Unravelling the Dynamics of Christian Missionary Evangelical Activities in Colonial Punjab (1849-1947)
Keywords:Conversion techniques, techniques of Evangelicalism, Missionaries, Christian Community, the colonial Punjab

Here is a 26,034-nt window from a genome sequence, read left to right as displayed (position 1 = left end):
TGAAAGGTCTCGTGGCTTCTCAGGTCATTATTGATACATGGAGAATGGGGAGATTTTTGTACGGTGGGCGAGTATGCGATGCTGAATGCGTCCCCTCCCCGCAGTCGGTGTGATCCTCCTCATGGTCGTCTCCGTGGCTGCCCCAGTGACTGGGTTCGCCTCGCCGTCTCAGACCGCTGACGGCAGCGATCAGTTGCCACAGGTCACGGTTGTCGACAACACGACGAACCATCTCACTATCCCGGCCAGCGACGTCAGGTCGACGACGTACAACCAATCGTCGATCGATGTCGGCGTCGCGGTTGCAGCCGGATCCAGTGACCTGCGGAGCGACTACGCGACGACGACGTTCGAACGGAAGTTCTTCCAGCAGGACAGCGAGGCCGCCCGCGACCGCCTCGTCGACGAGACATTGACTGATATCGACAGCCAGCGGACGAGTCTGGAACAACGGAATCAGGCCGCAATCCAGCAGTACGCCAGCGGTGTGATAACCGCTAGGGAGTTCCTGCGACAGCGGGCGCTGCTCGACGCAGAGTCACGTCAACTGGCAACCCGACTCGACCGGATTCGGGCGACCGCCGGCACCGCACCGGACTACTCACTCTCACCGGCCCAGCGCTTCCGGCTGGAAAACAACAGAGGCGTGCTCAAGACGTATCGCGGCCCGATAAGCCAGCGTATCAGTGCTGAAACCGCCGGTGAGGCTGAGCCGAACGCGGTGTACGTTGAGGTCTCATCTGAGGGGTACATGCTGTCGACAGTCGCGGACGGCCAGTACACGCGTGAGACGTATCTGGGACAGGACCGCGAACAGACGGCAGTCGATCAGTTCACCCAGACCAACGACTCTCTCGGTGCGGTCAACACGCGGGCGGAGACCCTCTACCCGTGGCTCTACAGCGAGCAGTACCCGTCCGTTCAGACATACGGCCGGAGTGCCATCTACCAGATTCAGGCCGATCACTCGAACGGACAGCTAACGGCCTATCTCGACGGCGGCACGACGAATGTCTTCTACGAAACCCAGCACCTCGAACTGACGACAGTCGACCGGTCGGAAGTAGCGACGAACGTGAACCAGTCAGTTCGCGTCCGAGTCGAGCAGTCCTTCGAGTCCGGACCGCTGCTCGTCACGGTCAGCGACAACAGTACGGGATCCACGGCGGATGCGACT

The article focused on the evangelical activities of Christian missionaries to convert the natives to Christianity in colonial Punjab, with particular reference to Lahore and Sialkot districts. With the annexation of Punjab in 1849, the cultural and social ethos took a surprising turn, and a new community of converted Christians started to form progressively. This new societal drive was unique because it attracted individuals from affluent backgrounds and triggered mass conversion in socially and economically side-lined communities of Punjab. After annexation, missionaries flocked to Punjab from all parts of India. Most missionaries, who moved to Punjab, were either associated with the American Presbyterian Church or the Church Missionary Society of England (CMS) and the Church of Scotland. Nonetheless, along with these two mission societies, other established missions in India also contributed to converting natives to Christianity, though to a lesser extent. In the conversion process, missionaries used institutions, e.g., schools, colleges, and medical centres, but they also employed different conversion techniques already being deployed in other parts of India. The primary aim of the missionaries was to convert a large part of Punjabi society to Christianity by employing various techniques of evangelicalism. The conversion among lower caste degraded the image of Christianity and further handicapped further activities of missionaries.
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